Steve Beuerlein played 14 seasons in the NFL, led the league in passing in 1999, and was selected for the Pro Bowl. But the football card he sees the most isn't even his.
"It was Lawrence Taylor's card," Beuerlein told us. "He's in midair getting ready to land on me. People come up to me all the time and ask me, 'Will you sign this card?' and I'm like, 'That's his card, that's not even my card! What do you want me to sign his card for?' He killed me on that play."
Beuerlein says he not only remembers the play on the card, but other painful memories of the day, as well. "I remember Pepper Johnson blitzing up the middle and just hitting me right in the chin as I was letting go of a pass. One of the most painful hits I ever took. These things just come as you think about the game. They flash in your mind."
Every year, Beuerlein would receive about 100 of his cards from the companies at his home. He says he has thousands of his cards at home, and every once in a while, he'll pop open a box with his kids, they'll find one of his cards, and the wheels will start turning.
"You look at it for a second, you give your mind a second, and you start thinking. What year was this? Then, OK, was it against the Raiders or against the Cowboys?... Oh... tough game... I remember that tough play. Then all of a sudden you're like, 'Alright, this was the second quarter.' It starts coming back to you. You can't remember all of them. You can't remember every play you ever did, but you can remember the games and sometimes you'll remember that moment exactly."
And of all the cards that Beuerlein has, he says his rookie card is his most cherished. "It's the only one I've got that's worth over 50 cents."
Keyshawn Johnson currently has over 50,000 football cards stored in boxes, all stacked up in his garage. Not all are of him, but he's never taken the time to count and see how many are. Still, if he pulled one out at random, Johnson could not only tell you the game in which the photo was taken, but most likely the exact play.
"In 11 years, however many games I played, I remember things," he told us. "I'll remember the game. 'That was in Miami.' 'That was in Chicago.' 'It was 1st and 10. I was on that side of the field.' Every time you pick up a card, it's the same thing."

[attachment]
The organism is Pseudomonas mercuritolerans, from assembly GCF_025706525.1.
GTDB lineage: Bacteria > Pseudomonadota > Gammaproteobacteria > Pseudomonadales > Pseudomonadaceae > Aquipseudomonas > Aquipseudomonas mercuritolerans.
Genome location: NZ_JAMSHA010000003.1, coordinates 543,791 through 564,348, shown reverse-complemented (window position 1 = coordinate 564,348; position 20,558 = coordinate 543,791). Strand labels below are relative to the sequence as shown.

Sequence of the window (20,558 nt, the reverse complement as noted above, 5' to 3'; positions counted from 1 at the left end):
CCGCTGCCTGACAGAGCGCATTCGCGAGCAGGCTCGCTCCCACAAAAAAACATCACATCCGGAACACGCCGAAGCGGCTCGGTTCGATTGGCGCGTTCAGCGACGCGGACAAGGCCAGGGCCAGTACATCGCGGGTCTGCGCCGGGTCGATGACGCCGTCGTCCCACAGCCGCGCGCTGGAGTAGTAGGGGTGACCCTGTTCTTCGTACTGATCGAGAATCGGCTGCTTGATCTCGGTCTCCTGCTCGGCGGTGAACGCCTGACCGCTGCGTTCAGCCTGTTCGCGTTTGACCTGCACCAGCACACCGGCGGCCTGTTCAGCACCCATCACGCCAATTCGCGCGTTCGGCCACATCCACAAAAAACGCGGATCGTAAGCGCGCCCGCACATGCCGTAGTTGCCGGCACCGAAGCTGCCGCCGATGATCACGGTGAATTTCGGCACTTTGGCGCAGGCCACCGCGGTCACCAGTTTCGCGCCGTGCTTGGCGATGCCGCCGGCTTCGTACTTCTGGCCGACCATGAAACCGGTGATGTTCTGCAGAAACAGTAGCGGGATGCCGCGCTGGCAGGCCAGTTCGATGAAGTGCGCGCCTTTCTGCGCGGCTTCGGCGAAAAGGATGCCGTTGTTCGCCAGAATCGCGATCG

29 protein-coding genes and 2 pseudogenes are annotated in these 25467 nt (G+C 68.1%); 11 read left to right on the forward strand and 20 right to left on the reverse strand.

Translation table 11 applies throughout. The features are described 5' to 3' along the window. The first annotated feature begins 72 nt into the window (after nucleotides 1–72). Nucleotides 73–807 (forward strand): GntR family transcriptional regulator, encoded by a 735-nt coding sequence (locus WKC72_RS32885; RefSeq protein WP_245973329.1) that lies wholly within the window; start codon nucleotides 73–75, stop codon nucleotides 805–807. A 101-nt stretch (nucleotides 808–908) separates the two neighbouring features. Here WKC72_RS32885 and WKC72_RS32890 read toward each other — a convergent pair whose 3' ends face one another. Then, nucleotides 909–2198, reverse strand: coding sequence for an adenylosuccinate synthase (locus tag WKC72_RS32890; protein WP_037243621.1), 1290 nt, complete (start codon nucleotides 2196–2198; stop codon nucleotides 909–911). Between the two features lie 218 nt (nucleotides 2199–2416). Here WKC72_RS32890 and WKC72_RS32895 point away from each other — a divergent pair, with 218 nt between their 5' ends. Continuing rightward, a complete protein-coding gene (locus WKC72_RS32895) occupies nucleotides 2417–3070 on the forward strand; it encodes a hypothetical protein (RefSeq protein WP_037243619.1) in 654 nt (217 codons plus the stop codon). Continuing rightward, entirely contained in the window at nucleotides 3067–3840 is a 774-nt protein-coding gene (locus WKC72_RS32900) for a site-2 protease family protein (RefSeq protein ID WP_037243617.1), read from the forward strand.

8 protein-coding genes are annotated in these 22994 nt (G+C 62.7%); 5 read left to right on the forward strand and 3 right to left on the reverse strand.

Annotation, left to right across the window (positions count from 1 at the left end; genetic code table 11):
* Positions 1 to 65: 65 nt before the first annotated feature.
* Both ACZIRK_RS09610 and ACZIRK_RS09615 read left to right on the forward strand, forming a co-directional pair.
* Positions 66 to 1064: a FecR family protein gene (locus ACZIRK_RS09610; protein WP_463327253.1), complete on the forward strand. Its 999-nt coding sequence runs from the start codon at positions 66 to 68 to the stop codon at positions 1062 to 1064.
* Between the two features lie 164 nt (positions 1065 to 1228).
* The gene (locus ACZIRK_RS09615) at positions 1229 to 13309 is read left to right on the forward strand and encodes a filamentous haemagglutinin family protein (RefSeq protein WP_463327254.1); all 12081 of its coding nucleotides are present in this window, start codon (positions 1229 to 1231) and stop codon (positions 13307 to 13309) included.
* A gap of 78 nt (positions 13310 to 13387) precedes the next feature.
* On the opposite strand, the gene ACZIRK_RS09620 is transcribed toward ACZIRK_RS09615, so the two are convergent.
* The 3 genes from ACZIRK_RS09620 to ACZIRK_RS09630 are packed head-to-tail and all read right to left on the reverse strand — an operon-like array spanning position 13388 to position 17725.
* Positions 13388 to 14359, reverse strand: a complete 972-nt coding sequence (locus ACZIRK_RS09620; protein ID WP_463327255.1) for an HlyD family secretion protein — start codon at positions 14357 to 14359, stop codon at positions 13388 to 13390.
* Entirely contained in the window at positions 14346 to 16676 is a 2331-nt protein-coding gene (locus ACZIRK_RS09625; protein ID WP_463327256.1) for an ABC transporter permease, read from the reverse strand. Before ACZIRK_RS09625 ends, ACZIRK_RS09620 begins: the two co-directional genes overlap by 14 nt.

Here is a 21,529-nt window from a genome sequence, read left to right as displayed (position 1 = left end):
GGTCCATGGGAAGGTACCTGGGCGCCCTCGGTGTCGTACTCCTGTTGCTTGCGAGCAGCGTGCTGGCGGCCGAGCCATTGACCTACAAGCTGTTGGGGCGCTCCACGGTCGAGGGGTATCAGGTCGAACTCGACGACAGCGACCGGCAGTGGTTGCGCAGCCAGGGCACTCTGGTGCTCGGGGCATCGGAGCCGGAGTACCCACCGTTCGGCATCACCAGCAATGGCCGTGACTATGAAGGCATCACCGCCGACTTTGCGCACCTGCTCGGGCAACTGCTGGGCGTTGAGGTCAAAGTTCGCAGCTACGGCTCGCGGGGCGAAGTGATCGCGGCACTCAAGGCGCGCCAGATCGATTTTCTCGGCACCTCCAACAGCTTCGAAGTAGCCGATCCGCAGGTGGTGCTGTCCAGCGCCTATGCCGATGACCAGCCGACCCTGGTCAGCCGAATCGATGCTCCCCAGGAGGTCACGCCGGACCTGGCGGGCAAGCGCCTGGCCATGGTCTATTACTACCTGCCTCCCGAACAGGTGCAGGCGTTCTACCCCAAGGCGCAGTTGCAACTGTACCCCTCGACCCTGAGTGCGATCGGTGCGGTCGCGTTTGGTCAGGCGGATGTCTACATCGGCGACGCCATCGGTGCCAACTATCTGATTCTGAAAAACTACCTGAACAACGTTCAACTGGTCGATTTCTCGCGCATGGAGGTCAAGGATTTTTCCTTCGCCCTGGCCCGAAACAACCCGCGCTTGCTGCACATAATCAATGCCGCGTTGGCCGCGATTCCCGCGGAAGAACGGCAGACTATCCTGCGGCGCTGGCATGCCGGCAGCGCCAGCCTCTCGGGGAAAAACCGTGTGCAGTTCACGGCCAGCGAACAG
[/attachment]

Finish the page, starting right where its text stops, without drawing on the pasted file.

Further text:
Johnson says that most of the cards, by nature, feature him doing something of significance in the game, so it makes things a little easier to remember. Still, he offers a vaguely magical reason for the details being locked in his brain. "There's something about that shot. You've seen that shot a million times."
Form this day forward, we will never speak to a former football player without somehow finding a way to bring up the question of them remembering their football cards. So far, only two have failed to recall any moments: Jason Sehorn, who says that it's just hard as a defensive back to identify the plays, and Jim Kelly, who told us he has suffered too many concussions and can't remember too much specifically about his cards. But every other player, to a man, can recall games, plays and moments related to the images on their football cards. Each one, as Jerry Rice rightfully said, is a story.
And this story, as many often do, comes back to Ian Eagle, whose random discovery of a Randy Cross card in his basement set off a series of events that awoke the world to this phenomenon. His motivation? "One of the cards I found was Randy Cross," Eagle says. "I just figured I might as well give it to him."
After all, what's merely a simple picture of a moment captured in time to Ian Eagle is a storied memory with a beginning and an end to Randy Cross.